By: Nick Mosher
On October 27, 2021, the European Court of Justice (ECJ) ordered Poland to pay a $1.2 million fine every day until the country enacts stipulated judicial reforms—namely, suspending the Disciplinary Chamber of its Supreme Court. The chamber – established in 2018 by Poland’s ruling Law and Justice Party (PiS) – has been used by PiS to increase the party’s control over the judicial branch. The ECJ (the EU’s top court) said that the fine was “necessary in order to avoid serious and irreparable harm to the legal order of the European Union and to the values on which that Union was founded in particular that of the rule of law.” PiS members, on the other hand, have called the fine “usurpation and blackmail.”
PiS attempts to limit judicial independence began in 2015, when the newly elected President Duda refused to swear in five judges to the Constitutional Tribunal, the highest constitutional court in Poland. These judges were appointed prior to Duda’s term in office, and the president had no legal authority to prevent their swearing in. The Sejm – the lower house of Poland’s parliament that is currently controlled by PiS – then nominated five new judges loyal to the party. This act was immediately ruled unconstitutional by the Constitutional Tribunal. Nevertheless, Duda blocked the publishing of the court’s ruling and swore the judges in.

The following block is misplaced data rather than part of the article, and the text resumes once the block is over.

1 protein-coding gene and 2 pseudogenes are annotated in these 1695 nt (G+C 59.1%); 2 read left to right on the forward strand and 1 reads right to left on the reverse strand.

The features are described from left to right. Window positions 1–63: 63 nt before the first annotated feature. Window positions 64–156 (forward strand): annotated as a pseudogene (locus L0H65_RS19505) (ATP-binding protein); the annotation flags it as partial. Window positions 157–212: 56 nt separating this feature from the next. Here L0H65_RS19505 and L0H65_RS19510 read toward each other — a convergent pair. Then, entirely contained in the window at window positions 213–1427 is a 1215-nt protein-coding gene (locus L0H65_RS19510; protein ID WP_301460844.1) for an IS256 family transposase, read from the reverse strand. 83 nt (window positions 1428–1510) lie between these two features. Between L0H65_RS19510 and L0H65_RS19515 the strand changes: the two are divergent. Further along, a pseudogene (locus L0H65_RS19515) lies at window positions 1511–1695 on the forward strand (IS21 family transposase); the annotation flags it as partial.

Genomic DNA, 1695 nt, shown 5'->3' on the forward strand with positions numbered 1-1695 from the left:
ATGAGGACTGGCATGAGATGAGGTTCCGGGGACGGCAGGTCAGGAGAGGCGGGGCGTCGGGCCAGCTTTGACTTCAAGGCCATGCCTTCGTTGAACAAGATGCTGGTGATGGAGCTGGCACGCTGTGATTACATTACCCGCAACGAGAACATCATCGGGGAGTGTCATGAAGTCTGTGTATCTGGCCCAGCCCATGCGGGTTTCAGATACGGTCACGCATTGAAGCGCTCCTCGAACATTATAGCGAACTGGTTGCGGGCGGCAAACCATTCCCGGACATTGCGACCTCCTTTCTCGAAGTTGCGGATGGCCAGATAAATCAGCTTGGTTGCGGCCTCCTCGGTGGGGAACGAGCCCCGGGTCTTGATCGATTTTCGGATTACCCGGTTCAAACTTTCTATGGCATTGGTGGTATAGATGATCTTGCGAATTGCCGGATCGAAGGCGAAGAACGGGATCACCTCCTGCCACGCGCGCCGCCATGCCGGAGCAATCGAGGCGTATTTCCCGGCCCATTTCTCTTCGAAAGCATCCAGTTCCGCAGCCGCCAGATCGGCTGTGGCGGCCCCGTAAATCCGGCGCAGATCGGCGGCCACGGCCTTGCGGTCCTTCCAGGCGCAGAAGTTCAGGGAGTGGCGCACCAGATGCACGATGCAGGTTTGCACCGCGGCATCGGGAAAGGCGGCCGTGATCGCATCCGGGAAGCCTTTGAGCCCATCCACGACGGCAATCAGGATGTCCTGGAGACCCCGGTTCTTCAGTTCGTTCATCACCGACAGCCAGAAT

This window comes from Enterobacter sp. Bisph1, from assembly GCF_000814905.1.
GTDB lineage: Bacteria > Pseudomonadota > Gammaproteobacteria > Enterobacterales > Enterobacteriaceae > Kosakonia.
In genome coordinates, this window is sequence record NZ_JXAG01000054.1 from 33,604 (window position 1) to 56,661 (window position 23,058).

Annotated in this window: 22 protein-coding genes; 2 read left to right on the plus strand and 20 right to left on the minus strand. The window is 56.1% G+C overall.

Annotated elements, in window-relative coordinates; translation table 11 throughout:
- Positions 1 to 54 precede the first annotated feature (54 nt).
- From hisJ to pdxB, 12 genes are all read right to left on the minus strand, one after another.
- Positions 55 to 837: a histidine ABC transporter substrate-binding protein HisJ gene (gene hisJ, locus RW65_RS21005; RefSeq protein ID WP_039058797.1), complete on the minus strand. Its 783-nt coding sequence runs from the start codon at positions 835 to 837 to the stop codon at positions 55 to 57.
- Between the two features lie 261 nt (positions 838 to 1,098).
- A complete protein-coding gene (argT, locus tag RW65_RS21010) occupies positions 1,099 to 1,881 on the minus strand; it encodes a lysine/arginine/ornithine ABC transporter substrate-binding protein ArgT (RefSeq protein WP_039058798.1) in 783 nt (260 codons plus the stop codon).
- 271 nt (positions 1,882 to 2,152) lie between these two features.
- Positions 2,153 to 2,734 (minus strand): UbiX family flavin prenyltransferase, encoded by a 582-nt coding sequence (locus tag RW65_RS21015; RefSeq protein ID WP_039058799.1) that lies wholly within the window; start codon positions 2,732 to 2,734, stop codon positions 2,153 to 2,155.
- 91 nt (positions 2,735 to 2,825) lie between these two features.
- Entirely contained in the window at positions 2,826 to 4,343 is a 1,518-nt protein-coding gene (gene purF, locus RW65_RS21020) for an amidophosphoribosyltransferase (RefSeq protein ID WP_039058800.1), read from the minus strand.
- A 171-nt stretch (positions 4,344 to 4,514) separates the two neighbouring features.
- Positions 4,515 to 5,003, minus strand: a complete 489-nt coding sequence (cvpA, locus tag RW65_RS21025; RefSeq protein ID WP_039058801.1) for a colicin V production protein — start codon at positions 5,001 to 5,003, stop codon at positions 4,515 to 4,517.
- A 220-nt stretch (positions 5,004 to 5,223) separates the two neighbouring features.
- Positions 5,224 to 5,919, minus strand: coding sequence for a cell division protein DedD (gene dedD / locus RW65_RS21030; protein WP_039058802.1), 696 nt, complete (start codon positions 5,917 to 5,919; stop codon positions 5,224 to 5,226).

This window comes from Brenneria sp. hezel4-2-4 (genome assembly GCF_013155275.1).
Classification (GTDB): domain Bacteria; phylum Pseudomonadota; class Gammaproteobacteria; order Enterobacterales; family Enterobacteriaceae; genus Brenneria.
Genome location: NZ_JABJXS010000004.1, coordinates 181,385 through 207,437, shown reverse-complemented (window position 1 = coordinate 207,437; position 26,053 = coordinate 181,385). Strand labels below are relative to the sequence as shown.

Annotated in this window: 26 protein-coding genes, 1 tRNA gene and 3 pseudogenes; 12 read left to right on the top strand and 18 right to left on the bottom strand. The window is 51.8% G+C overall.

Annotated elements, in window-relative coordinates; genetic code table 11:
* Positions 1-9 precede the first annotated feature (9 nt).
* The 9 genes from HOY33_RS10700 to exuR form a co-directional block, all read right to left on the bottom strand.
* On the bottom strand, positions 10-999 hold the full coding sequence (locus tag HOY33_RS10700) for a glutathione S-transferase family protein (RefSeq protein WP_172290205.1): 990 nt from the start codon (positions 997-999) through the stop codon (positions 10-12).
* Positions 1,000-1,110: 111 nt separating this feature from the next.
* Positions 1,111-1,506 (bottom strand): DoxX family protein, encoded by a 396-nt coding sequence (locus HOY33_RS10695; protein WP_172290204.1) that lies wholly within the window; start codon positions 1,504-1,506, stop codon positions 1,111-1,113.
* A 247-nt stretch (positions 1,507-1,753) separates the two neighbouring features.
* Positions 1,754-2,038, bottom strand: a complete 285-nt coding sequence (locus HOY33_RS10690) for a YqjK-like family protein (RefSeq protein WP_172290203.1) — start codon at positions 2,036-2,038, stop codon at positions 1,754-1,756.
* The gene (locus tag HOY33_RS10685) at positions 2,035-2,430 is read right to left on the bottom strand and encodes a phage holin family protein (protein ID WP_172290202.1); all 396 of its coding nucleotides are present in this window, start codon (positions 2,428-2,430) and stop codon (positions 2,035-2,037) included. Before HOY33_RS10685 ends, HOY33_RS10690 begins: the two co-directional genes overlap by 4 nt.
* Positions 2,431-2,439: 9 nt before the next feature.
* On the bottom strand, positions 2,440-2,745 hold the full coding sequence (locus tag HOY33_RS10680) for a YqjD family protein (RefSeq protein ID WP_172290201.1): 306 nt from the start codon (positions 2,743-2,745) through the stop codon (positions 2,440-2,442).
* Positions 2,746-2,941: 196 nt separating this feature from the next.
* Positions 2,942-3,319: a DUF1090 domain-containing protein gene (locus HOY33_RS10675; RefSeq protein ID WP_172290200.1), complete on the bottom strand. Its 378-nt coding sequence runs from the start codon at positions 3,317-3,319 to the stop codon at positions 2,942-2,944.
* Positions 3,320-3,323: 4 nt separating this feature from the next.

Duda, the Sejm, and the newly appointed members of the Constitutional Tribunal have worked together to sabotage the tribunal’s independence. Against constitutional norms, Duda appointed Julia Przylębska, a judge loyal to the party, as interim president of the tribunal in December 2016 and granted veto powers to the other unconstitutionally appointed judges. With this, critics warn, PiS has essentially turned the Constitutional Tribunal into a rubber stamp body for the party.
With the Constitutional Tribunal under its control, PiS turned its attack towards the Supreme Court, proposing a set of laws in 2017 designed to bring Poland’s highest court to heel. This included a new mandatory retirement age of 65 for men and 60 for women. If enacted, the law would force the retirement of 35 of the 87 justices, allowing PiS to fill the court with judges loyal to the party. Another major piece of the proposal was the creation of the Disciplinary Chamber within the Supreme Court. This chamber, filled by professional judges and civil jurors appointed by the Senate, is argued by critics to be a tool to pressure judges into PiS-friendly rulings. Public outcry over the proposal forced President Duda to veto the bill in 2017 so that it could be reworked; it was then passed in 2018 without the mandatory retirement age.
The new Disciplinary Chamber within the Supreme Court allows PiS to severely limit judicial independence and cause Polish judges to fear speaking out or ruling against the Law and Justice Party. The ECJ ruled in July that Poland must suspend the chamber and announced its fine in October when Poland failed to do so. Although Poland promised in August to dismantle the body, it has failed to act as of yet.